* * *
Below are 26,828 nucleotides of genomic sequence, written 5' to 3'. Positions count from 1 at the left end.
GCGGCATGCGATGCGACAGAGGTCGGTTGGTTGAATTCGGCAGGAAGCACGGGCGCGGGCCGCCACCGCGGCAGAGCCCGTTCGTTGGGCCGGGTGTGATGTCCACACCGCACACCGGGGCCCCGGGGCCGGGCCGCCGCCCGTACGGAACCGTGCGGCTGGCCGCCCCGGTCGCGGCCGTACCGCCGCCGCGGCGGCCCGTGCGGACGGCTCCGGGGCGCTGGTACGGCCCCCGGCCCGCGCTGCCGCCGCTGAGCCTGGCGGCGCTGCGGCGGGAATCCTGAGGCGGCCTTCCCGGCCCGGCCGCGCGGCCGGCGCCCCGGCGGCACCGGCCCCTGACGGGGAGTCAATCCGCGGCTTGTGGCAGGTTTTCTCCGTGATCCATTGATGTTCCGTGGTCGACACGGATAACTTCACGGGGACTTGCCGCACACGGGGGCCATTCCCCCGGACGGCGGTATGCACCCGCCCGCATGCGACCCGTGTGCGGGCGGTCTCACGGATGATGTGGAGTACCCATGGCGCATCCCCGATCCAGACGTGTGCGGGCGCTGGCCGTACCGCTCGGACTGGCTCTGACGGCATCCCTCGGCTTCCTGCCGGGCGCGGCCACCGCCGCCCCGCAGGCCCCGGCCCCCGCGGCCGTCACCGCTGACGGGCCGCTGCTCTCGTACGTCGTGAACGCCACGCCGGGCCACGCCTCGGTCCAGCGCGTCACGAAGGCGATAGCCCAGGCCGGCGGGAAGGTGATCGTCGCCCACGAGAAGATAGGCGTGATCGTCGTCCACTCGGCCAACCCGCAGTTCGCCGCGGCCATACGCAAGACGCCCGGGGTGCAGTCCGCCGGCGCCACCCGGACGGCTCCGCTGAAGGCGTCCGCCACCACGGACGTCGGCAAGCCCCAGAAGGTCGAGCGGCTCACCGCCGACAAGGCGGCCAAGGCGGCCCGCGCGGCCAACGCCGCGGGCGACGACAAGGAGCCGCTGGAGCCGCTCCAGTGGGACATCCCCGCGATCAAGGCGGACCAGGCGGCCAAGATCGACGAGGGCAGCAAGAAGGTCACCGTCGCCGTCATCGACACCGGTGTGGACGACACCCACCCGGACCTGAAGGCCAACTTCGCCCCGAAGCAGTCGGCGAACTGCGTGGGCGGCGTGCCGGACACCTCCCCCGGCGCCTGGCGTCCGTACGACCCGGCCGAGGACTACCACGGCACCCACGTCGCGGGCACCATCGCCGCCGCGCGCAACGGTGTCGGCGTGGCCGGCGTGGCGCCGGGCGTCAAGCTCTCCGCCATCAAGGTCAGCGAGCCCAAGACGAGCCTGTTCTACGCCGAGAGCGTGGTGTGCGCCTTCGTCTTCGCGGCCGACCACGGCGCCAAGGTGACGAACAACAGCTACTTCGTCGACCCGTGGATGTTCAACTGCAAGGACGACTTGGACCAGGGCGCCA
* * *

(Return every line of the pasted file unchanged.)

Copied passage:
Below are 26,828 nucleotides of genomic sequence, written 5' to 3'. Positions count from 1 at the left end.
GCGGCATGCGATGCGACAGAGGTCGGTTGGTTGAATTCGGCAGGAAGCACGGGCGCGGGCCGCCACCGCGGCAGAGCCCGTTCGTTGGGCCGGGTGTGATGTCCACACCGCACACCGGGGCCCCGGGGCCGGGCCGCCGCCCGTACGGAACCGTGCGGCTGGCCGCCCCGGTCGCGGCCGTACCGCCGCCGCGGCGGCCCGTGCGGACGGCTCCGGGGCGCTGGTACGGCCCCCGGCCCGCGCTGCCGCCGCTGAGCCTGGCGGCGCTGCGGCGGGAATCCTGAGGCGGCCTTCCCGGCCCGGCCGCGCGGCCGGCGCCCCGGCGGCACCGGCCCCTGACGGGGAGTCAATCCGCGGCTTGTGGCAGGTTTTCTCCGTGATCCATTGATGTTCCGTGGTCGACACGGATAACTTCACGGGGACTTGCCGCACACGGGGGCCATTCCCCCGGACGGCGGTATGCACCCGCCCGCATGCGACCCGTGTGCGGGCGGTCTCACGGATGATGTGGAGTACCCATGGCGCATCCCCGATCCAGACGTGTGCGGGCGCTGGCCGTACCGCTCGGACTGGCTCTGACGGCATCCCTCGGCTTCCTGCCGGGCGCGGCCACCGCCGCCCCGCAGGCCCCGGCCCCCGCGGCCGTCACCGCTGACGGGCCGCTGCTCTCGTACGTCGTGAACGCCACGCCGGGCCACGCCTCGGTCCAGCGCGTCACGAAGGCGATAGCCCAGGCCGGCGGGAAGGTGATCGTCGCCCACGAGAAGATAGGCGTGATCGTCGTCCACTCGGCCAACCCGCAGTTCGCCGCGGCCATACGCAAGACGCCCGGGGTGCAGTCCGCCGGCGCCACCCGGACGGCTCCGCTGAAGGCGTCCGCCACCACGGACGTCGGCAAGCCCCAGAAGGTCGAGCGGCTCACCGCCGACAAGGCGGCCAAGGCGGCCCGCGCGGCCAACGCCGCGGGCGACGACAAGGAGCCGCTGGAGCCGCTCCAGTGGGACATCCCCGCGATCAAGGCGGACCAGGCGGCCAAGATCGACGAGGGCAGCAAGAAGGTCACCGTCGCCGTCATCGACACCGGTGTGGACGACACCCACCCGGACCTGAAGGCCAACTTCGCCCCGAAGCAGTCGGCGAACTGCGTGGGCGGCGTGCCGGACACCTCCCCCGGCGCCTGGCGTCCGTACGACCCGGCCGAGGACTACCACGGCACCCACGTCGCGGGCACCATCGCCGCCGCGCGCAACGGTGTCGGCGTGGCCGGCGTGGCGCCGGGCGTCAAGCTCTCCGCCATCAAGGTCAGCGAGCCCAAGACGAGCCTGTTCTACGCCGAGAGCGTGGTGTGCGCCTTCGTCTTCGCGGCCGACCACGGCGCCAAGGTGACGAACAACAGCTACTTCGTCGACCCGTGGATGTTCAACTGCAAGGACGACTTGGACCAGGGCGCCA